Freelance writers and everyone who writes or works at a computer needs to pay attention to proper body posture/position, alignment, and movement — if you want to be a faster writer and be a happier writer, you must learn about ergonomics.
Ergonomics is the science of work. When specifically applied to writing, it addresses how you should position yourself and how you should move when writing so you maximize productivity, minimize physical discomfort, and prevent damage to your body. We’ve already examined how to minimize eyestrain when writing at the computer in a past post, so now we’ll look at the details of what else you need to do.
Posture, Alignment, and Movement for the Sitting Writer
Your Writing Chair
You want a high-quality chair that provides a cushioned seat, excellent support for your lower back, and the ability to adjust the height of the seat and the position of the backrest. Go to an office supply store with a large selection and make sure you get one that really feels good, regardless of price. Don’t skimp on your chair; outside of bed, it’s probably where you spend most of your time.
Your Writing Posture
Think 90-degree angles between:
1. Your feet and lower legs (ankles)
2. Your lower legs and upper legs (knees)
3. Your upper legs and torso (hips and lower back)
4. Your lower arms and upper arms (elbows)
Note that you may need to get a different desk so that you can maintain the 90-degree angle at your elbows. Frequently desks are too high. You can compensate by raising the height of your chair; if necessary, get a good, properly sized footrest so you keep your lower legs in the proper alignment.
More important posture pointers:
1. Keep your weight evenly distributed on your buttocks and hamstrings, and let your feet take the weight of your lower legs.
2. Distribute weight evenly across all major surfaces of the foot.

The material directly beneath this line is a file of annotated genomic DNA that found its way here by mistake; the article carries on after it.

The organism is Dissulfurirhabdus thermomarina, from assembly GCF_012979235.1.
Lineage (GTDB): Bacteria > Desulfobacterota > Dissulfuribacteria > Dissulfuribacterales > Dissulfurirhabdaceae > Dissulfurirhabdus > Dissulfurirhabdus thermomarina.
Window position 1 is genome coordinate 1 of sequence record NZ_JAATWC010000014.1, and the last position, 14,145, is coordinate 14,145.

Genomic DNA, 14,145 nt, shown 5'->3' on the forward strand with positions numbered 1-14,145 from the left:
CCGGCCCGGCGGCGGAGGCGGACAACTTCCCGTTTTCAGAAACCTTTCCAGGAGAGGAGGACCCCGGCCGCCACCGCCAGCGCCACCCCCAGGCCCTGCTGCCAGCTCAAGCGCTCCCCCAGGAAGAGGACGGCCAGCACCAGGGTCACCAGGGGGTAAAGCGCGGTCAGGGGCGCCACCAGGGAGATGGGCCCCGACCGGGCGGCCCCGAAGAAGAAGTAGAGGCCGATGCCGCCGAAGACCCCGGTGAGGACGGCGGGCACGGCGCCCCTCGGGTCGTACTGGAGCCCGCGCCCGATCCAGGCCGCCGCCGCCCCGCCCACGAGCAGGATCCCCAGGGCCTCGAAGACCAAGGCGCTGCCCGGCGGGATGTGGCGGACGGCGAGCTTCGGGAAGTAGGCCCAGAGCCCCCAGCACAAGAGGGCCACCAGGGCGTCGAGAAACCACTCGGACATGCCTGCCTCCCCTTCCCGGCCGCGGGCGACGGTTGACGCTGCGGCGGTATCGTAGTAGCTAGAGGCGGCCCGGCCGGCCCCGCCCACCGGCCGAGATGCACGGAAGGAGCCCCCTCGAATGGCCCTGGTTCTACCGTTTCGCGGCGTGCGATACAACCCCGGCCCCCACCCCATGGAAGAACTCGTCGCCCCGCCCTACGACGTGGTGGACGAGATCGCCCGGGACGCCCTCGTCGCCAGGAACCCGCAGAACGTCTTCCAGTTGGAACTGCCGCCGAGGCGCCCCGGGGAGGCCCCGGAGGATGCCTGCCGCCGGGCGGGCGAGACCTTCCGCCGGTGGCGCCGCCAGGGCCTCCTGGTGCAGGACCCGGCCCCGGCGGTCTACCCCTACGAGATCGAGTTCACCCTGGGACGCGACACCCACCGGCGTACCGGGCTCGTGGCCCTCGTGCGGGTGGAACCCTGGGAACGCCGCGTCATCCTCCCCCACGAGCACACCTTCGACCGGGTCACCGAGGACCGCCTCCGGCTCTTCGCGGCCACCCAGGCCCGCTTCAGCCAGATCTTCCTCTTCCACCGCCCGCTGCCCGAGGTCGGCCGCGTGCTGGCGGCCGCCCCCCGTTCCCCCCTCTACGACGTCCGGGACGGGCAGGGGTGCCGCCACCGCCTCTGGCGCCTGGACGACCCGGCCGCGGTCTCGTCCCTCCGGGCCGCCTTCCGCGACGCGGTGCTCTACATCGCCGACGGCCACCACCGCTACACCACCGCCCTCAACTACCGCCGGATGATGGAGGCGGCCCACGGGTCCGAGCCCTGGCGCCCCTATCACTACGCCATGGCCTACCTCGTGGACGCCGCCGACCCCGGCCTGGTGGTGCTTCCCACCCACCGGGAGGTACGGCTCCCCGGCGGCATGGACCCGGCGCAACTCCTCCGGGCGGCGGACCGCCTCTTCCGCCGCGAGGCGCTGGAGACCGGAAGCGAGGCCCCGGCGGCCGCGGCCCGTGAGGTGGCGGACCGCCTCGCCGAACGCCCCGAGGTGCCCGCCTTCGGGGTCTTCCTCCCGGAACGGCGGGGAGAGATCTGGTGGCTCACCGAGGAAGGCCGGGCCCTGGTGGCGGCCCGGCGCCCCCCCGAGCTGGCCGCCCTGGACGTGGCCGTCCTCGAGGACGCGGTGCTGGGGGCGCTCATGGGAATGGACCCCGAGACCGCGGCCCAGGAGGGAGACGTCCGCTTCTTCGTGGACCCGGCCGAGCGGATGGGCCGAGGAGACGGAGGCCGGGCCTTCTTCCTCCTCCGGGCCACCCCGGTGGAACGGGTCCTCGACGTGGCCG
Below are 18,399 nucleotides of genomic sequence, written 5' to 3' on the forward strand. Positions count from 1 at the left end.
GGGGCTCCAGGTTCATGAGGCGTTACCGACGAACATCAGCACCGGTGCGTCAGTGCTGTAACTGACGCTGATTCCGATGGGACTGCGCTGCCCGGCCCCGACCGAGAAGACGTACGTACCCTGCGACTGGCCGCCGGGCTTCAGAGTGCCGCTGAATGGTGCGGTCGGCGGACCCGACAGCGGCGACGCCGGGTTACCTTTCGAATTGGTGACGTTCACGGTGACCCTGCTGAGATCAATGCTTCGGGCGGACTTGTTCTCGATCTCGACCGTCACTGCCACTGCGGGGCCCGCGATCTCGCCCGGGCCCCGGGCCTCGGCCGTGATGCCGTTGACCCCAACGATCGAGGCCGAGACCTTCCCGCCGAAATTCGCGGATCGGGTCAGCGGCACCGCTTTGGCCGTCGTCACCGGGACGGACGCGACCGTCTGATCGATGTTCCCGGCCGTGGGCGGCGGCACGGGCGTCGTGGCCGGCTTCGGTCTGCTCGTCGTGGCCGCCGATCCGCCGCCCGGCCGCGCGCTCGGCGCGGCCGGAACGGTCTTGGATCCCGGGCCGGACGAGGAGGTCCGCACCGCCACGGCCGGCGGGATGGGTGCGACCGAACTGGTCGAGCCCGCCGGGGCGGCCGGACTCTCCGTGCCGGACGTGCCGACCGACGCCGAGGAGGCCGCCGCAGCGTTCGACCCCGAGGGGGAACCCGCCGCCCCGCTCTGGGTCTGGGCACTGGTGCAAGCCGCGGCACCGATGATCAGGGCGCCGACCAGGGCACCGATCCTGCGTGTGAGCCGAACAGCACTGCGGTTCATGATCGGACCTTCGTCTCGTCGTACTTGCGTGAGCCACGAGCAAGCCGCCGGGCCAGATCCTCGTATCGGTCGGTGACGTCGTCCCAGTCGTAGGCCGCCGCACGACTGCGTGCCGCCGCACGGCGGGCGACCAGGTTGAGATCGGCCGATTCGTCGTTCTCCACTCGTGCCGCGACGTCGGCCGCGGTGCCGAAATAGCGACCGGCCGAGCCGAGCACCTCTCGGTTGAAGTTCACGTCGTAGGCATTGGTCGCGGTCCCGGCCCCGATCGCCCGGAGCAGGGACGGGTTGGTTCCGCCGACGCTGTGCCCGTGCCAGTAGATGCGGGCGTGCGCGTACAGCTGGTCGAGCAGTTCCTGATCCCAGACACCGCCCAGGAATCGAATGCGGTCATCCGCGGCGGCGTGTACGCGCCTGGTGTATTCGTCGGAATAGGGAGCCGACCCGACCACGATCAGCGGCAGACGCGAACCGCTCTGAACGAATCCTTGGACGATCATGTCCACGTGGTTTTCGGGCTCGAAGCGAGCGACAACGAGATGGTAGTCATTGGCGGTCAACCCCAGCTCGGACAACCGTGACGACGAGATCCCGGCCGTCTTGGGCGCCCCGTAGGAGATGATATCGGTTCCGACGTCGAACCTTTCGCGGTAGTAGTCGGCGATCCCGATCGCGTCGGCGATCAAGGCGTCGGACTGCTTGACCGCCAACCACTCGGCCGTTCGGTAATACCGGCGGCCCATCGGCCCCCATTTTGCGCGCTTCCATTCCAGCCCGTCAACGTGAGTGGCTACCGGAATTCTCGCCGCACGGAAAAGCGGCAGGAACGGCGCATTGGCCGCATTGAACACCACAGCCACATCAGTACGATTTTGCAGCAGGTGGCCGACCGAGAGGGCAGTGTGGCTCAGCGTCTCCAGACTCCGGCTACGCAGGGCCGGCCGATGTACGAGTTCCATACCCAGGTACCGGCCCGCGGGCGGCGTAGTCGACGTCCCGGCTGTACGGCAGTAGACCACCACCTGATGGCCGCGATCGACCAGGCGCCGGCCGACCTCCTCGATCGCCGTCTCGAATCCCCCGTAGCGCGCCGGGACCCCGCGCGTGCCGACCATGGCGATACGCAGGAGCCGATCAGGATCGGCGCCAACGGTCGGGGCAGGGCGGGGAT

3. Elongate your spine from your tailbone to the crown of your head (the point on your skull directly above the tops of your ears).
4. Rotate the bottom of your tailbone forward and the top of the sacrum backward, but don’t force it.
5. Pull your chin back gently; seek to have your ears directly above your shoulders.
6. Relax every muscle that is not needed to either keep you in proper posture or to do the task at hand.
Your Typing Hands
You know that your elbows need to be at 90 degrees. Here’s how to protect your hands and wrists:
1. Keep your wrists in line with your forearms and palms. Don’t let your palms droop or rise up.
2. Consider using a wrist rest: a rectangular, soft pad you place in front of your keyboard. (Although some experts say you shouldn’t use a wrist rest.)
3. Don’t write uninterrupted for long periods of time.
4. Occasionally stop and trace clockwise and counterclockwise circles with your fingers; also massage your palms and do gentle wrist stretches.
Now for the mouse:
1. Maintain the 90-degree angle at the elbow as much as possible.
2. Hold it gently.
3. Initiate movement from the elbow, not from the wrist.
4. Keep your hand off of it except when you need to use it.
Movement at the Computer
Even when sitting at a desk clicking away at the keys, you’ll occasionally need to look at research materials on your desk, grab a pen, etc. Here are 2 important points:
1. Maintain proper body alignment as much as possible. For example, don’t let your head jut forward or allow your spine to slump.
2. Stay relaxed.
Using a Laptop
Some writers, and I was one of these for nearly a decade, only use a laptop. Laptop use necessarily involves some postural compromises. Here’s how you can minimize body strain:
1. Keep the top of the screen at eye level, or as high as practical.
2. Use a separate mouse rather than a trackball or other cursor-moving device.
3. Consider using a separate keyboard.
Other Ergonomics Resources
Visit these sites for more details on proper ergonomics:
- Office Ergonomics, from the European Agency for Safety and Health at Work
- Laptop Ergonomics from Cornell University
- Proper Use of Laptops
- Ergonomics at Wikipedia
Suggestions for Improving Your Writing Posture
1. Check yourself frequently to make sure you adhere to these principles.
2. Print this post and keep it right by your computer for easy reference.
3. Evaluate your work area for all ergonomic considerations. Be willing to invest time and money in your health by purchasing the right equipment.
4. Consider using software programs that send you scheduled messages to take breaks and monitor your posture and degree of relaxation. I haven’t used any of these (yet), but I’ve heard good things about them.
5. Take regular breaks from the computer. Get up and take a short walk, or do some stretches, or drink a glass a water. Shoot for at least 5 minutes of movement for every 60 minutes you spend at the computer.
How’s your body alignment when you’re writing? What can you do to improve? Any suggestions to add?